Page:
A cat called Darryl has received a metal prosthesis to correct a palate injury in his mouth in a unique collaborative dental procedure performed at the University of Florida (UF) Small Animal Hospital.
The procedure involved affixing a metal prosthesis to the roof of Darryl’s mouth to close a hole between his oral and nasal cavities. Fong Wong, an associate professor of prosthodontics and maxillofacial prosthetics in UF’s College of Dentistry, conducted the procedure with assistance from Amy Stone, a clinical assistant professor in UF’s College of Veterinary Medicine.
Stone said: “This was a different approach than has ever been done before. We have not had an exact procedure for palate issues that is entirely successful for every species, and Darryl’s problem was one likely caused, or at least exacerbated, by injury. There were also other complications, so his situation required something a bit different.”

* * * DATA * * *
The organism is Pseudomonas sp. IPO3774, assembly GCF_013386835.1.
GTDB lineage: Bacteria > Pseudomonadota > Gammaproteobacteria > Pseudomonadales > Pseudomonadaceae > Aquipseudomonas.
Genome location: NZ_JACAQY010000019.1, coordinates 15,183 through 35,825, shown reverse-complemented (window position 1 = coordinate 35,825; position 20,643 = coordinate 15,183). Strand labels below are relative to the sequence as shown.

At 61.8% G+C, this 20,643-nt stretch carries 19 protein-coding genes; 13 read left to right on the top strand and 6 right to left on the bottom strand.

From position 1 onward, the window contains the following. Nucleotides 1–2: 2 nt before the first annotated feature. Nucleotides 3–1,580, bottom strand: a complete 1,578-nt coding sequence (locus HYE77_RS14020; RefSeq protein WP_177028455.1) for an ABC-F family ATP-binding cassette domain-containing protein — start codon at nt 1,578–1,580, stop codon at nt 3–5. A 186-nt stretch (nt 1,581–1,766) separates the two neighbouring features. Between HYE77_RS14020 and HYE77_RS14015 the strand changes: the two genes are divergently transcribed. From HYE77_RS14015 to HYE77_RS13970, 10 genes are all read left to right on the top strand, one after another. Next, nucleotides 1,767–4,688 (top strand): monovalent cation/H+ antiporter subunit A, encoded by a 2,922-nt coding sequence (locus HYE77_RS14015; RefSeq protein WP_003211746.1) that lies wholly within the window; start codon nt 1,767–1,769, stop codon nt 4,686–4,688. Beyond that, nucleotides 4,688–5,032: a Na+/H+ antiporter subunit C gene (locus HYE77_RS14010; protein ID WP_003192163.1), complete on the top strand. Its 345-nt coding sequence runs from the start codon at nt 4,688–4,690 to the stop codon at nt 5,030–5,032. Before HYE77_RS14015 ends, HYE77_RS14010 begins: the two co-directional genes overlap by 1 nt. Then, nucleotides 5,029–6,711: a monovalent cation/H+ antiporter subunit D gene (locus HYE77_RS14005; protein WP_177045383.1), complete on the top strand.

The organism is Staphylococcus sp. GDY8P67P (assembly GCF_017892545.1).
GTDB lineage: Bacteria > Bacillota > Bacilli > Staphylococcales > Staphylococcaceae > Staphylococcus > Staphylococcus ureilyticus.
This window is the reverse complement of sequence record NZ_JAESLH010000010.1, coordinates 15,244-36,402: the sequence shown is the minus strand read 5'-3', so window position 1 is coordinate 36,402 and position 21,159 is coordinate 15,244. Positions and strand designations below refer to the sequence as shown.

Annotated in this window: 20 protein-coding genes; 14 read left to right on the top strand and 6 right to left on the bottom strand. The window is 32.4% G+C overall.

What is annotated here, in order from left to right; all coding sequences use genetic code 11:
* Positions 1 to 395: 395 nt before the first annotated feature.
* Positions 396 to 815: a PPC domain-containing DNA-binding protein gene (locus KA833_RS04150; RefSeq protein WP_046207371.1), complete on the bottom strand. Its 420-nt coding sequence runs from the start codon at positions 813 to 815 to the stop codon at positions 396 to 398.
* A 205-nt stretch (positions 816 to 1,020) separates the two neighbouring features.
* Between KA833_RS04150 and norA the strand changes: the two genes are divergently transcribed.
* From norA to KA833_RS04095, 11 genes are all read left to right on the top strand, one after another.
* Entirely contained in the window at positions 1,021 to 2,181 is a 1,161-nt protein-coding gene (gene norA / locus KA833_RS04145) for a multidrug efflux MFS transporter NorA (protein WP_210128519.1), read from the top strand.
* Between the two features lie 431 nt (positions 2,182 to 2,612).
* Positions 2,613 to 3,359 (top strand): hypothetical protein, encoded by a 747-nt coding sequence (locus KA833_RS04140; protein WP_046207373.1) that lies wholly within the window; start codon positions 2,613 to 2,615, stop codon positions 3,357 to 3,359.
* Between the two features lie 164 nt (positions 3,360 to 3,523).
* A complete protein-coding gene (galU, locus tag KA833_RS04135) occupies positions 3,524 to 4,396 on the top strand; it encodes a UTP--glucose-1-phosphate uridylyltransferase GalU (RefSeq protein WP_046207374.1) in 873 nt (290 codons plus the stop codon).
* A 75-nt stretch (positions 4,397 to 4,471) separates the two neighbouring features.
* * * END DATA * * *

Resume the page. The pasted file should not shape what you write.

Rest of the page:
Wong added: “Usually medical procedures are first tried in animals, and then, when successful, used in human patients. In this case, it was the animal that benefitted from a procedure that is routine in humans but has not been part of routine veterinary medicine.”
In August 2014, Wong made a cast of Darryl’s mouth and crafted a custom acrylic appliance to cover the defect. The appliance was sutured into place on a trial basis to see if the approach would work in a cat.
The approach was successful, and in October, Darryl’s permanent metal prosthesis was installed. His feeding tube was removed two days after the procedure and he was able to eat normally for the first time in more than a year.
Image: Amy Stone (centre) with Fong Wong (right). Source: UF College of Veterinary Medicine